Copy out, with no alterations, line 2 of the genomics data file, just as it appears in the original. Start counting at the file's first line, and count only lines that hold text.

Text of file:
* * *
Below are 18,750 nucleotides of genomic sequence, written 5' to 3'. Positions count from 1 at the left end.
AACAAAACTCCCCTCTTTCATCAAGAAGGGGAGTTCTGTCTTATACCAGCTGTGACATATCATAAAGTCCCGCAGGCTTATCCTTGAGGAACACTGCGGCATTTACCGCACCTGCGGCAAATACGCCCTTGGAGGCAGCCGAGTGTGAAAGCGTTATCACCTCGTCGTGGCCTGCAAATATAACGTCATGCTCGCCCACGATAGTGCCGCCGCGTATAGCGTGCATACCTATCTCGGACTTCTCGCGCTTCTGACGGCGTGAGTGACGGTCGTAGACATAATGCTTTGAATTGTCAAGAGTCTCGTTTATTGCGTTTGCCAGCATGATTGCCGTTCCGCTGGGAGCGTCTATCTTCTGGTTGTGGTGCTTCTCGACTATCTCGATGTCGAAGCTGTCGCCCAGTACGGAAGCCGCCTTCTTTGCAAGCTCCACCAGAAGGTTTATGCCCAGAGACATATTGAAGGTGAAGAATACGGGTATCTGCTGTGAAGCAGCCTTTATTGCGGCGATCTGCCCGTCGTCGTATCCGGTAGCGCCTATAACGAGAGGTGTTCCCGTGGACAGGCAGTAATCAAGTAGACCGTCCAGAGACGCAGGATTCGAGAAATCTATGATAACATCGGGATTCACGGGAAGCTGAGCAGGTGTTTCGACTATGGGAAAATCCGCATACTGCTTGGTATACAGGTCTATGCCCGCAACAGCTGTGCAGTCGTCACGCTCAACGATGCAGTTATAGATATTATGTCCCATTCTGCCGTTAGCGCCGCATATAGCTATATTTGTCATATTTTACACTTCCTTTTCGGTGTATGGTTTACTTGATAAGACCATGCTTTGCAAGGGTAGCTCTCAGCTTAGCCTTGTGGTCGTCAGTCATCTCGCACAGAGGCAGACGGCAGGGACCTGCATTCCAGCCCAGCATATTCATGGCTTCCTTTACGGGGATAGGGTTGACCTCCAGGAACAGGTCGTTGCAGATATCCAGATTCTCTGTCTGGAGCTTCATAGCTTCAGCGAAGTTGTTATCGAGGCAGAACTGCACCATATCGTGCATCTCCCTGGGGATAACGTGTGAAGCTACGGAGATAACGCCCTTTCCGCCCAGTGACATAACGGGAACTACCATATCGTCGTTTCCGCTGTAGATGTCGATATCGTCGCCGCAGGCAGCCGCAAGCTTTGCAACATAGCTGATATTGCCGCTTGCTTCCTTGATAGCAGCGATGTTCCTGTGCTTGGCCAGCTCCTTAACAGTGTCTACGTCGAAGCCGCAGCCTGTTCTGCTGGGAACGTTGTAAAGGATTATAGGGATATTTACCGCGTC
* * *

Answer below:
AACAAAACTCCCCTCTTTCATCAAGAAGGGGAGTTCTGTCTTATACCAGCTGTGACATATCATAAAGTCCCGCAGGCTTATCCTTGAGGAACACTGCGGCATTTACCGCACCTGCGGCAAATACGCCCTTGGAGGCAGCCGAGTGTGAAAGCGTTATCACCTCGTCGTGGCCTGCAAATATAACGTCATGCTCGCCCACGATAGTGCCGCCGCGTATAGCGTGCATACCTATCTCGGACTTCTCGCGCTTCTGACGGCGTGAGTGACGGTCGTAGACATAATGCTTTGAATTGTCAAGAGTCTCGTTTATTGCGTTTGCCAGCATGATTGCCGTTCCGCTGGGAGCGTCTATCTTCTGGTTGTGGTGCTTCTCGACTATCTCGATGTCGAAGCTGTCGCCCAGTACGGAAGCCGCCTTCTTTGCAAGCTCCACCAGAAGGTTTATGCCCAGAGACATATTGAAGGTGAAGAATACGGGTATCTGCTGTGAAGCAGCCTTTATTGCGGCGATCTGCCCGTCGTCGTATCCGGTAGCGCCTATAACGAGAGGTGTTCCCGTGGACAGGCAGTAATCAAGTAGACCGTCCAGAGACGCAGGATTCGAGAAATCTATGATAACATCGGGATTCACGGGAAGCTGAGCAGGTGTTTCGACTATGGGAAAATCCGCATACTGCTTGGTATACAGGTCTATGCCCGCAACAGCTGTGCAGTCGTCACGCTCAACGATGCAGTTATAGATATTATGTCCCATTCTGCCGTTAGCGCCGCATATAGCTATATTTGTCATATTTTACACTTCCTTTTCGGTGTATGGTTTACTTGATAAGACCATGCTTTGCAAGGGTAGCTCTCAGCTTAGCCTTGTGGTCGTCAGTCATCTCGCACAGAGGCAGACGGCAGGGACCTGCATTCCAGCCCAGCATATTCATGGCTTCCTTTACGGGGATAGGGTTGACCTCCAGGAACAGGTCGTTGCAGATATCCAGATTCTCTGTCTGGAGCTTCATAGCTTCAGCGAAGTTGTTATCGAGGCAGAACTGCACCATATCGTGCATCTCCCTGGGGATAACGTGTGAAGCTACGGAGATAACGCCCTTTCCGCCCAGTGACATAACGGGAACTACCATATCGTCGTTTCCGCTGTAGATGTCGATATCGTCGCCGCAGGCAGCCGCAAGCTTTGCAACATAGCTGATATTGCCGCTTGCTTCCTTGATAGCAGCGATGTTCCTGTGCTTGGCCAGCTCCTTAACAGTGTCTACGTCGAAGCCGCAGCCTGTTCTGCTGGGAACGTTGTAAAGGATTATAGGGATATTTACCGCGTC